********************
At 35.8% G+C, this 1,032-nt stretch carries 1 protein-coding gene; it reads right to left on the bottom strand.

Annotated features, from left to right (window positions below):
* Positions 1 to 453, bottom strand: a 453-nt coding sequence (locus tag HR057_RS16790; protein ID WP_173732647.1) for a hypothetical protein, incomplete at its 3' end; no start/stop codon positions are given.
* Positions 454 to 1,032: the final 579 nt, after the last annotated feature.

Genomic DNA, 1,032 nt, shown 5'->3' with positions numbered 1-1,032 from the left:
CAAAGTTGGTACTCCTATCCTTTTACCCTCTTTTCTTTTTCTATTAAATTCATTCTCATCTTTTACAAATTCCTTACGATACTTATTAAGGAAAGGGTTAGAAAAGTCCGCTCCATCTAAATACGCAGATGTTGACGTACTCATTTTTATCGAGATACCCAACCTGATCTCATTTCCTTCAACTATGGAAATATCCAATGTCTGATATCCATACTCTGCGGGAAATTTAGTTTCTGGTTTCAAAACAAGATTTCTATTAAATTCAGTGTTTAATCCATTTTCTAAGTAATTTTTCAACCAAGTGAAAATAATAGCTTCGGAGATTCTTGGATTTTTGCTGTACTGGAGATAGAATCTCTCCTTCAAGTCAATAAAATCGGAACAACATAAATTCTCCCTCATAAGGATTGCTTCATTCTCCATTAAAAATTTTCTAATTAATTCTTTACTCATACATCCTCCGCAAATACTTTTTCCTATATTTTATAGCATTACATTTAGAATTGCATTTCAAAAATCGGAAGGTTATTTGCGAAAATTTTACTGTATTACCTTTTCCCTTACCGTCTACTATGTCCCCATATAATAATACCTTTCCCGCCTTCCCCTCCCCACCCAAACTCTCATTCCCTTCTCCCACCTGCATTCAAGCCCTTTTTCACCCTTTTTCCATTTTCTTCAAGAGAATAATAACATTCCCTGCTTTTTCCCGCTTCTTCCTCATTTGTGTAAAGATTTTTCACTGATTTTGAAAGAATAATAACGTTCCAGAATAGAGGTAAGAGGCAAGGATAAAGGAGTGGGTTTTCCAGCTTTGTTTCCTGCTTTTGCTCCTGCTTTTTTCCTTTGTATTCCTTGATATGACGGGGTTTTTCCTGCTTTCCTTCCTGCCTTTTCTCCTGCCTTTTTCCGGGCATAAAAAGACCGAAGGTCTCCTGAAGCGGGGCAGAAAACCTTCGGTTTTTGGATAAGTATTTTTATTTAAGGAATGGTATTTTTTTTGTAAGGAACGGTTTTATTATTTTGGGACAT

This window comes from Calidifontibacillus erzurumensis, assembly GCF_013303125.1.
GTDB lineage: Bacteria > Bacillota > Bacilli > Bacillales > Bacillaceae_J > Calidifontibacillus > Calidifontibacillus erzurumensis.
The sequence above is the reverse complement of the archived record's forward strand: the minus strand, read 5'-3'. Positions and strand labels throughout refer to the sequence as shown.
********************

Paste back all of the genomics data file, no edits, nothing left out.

At 35.8% G+C, this 1,032-nt stretch carries 1 protein-coding gene; it reads right to left on the bottom strand.

Annotated features, from left to right (window positions below):
* Positions 1 to 453, bottom strand: a 453-nt coding sequence (locus tag HR057_RS16790; protein ID WP_173732647.1) for a hypothetical protein, incomplete at its 3' end; no start/stop codon positions are given.
* Positions 454 to 1,032: the final 579 nt, after the last annotated feature.

Genomic DNA, 1,032 nt, shown 5'->3' with positions numbered 1-1,032 from the left:
CAAAGTTGGTACTCCTATCCTTTTACCCTCTTTTCTTTTTCTATTAAATTCATTCTCATCTTTTACAAATTCCTTACGATACTTATTAAGGAAAGGGTTAGAAAAGTCCGCTCCATCTAAATACGCAGATGTTGACGTACTCATTTTTATCGAGATACCCAACCTGATCTCATTTCCTTCAACTATGGAAATATCCAATGTCTGATATCCATACTCTGCGGGAAATTTAGTTTCTGGTTTCAAAACAAGATTTCTATTAAATTCAGTGTTTAATCCATTTTCTAAGTAATTTTTCAACCAAGTGAAAATAATAGCTTCGGAGATTCTTGGATTTTTGCTGTACTGGAGATAGAATCTCTCCTTCAAGTCAATAAAATCGGAACAACATAAATTCTCCCTCATAAGGATTGCTTCATTCTCCATTAAAAATTTTCTAATTAATTCTTTACTCATACATCCTCCGCAAATACTTTTTCCTATATTTTATAGCATTACATTTAGAATTGCATTTCAAAAATCGGAAGGTTATTTGCGAAAATTTTACTGTATTACCTTTTCCCTTACCGTCTACTATGTCCCCATATAATAATACCTTTCCCGCCTTCCCCTCCCCACCCAAACTCTCATTCCCTTCTCCCACCTGCATTCAAGCCCTTTTTCACCCTTTTTCCATTTTCTTCAAGAGAATAATAACATTCCCTGCTTTTTCCCGCTTCTTCCTCATTTGTGTAAAGATTTTTCACTGATTTTGAAAGAATAATAACGTTCCAGAATAGAGGTAAGAGGCAAGGATAAAGGAGTGGGTTTTCCAGCTTTGTTTCCTGCTTTTGCTCCTGCTTTTTTCCTTTGTATTCCTTGATATGACGGGGTTTTTCCTGCTTTCCTTCCTGCCTTTTCTCCTGCCTTTTTCCGGGCATAAAAAGACCGAAGGTCTCCTGAAGCGGGGCAGAAAACCTTCGGTTTTTGGATAAGTATTTTTATTTAAGGAATGGTATTTTTTTTGTAAGGAACGGTTTTATTATTTTGGGACAT

This window comes from Calidifontibacillus erzurumensis, assembly GCF_013303125.1.
GTDB lineage: Bacteria > Bacillota > Bacilli > Bacillales > Bacillaceae_J > Calidifontibacillus > Calidifontibacillus erzurumensis.
The sequence above is the reverse complement of the archived record's forward strand: the minus strand, read 5'-3'. Positions and strand labels throughout refer to the sequence as shown.